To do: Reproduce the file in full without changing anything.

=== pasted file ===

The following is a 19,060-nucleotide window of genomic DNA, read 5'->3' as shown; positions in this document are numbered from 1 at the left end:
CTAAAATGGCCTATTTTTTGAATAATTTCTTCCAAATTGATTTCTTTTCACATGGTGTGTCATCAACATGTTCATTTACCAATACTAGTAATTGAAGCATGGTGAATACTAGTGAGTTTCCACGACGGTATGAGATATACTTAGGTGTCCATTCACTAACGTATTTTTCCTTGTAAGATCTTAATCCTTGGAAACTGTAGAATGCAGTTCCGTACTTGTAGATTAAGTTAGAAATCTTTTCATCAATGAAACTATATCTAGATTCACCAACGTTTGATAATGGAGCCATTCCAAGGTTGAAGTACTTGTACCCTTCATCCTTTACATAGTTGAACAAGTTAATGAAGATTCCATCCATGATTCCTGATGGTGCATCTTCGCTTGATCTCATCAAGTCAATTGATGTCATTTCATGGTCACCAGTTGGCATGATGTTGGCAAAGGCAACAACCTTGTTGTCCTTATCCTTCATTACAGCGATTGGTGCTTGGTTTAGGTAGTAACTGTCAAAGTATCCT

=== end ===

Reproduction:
The following is a 19,060-nucleotide window of genomic DNA, read 5'->3' as shown; positions in this document are numbered from 1 at the left end:
CTAAAATGGCCTATTTTTTGAATAATTTCTTCCAAATTGATTTCTTTTCACATGGTGTGTCATCAACATGTTCATTTACCAATACTAGTAATTGAAGCATGGTGAATACTAGTGAGTTTCCACGACGGTATGAGATATACTTAGGTGTCCATTCACTAACGTATTTTTCCTTGTAAGATCTTAATCCTTGGAAACTGTAGAATGCAGTTCCGTACTTGTAGATTAAGTTAGAAATCTTTTCATCAATGAAACTATATCTAGATTCACCAACGTTTGATAATGGAGCCATTCCAAGGTTGAAGTACTTGTACCCTTCATCCTTTACATAGTTGAACAAGTTAATGAAGATTCCATCCATGATTCCTGATGGTGCATCTTCGCTTGATCTCATCAAGTCAATTGATGTCATTTCATGGTCACCAGTTGGCATGATGTTGGCAAAGGCAACAACCTTGTTGTCCTTATCCTTCATTACAGCGATTGGTGCTTGGTTTAGGTAGTAACTGTCAAAGTATCCT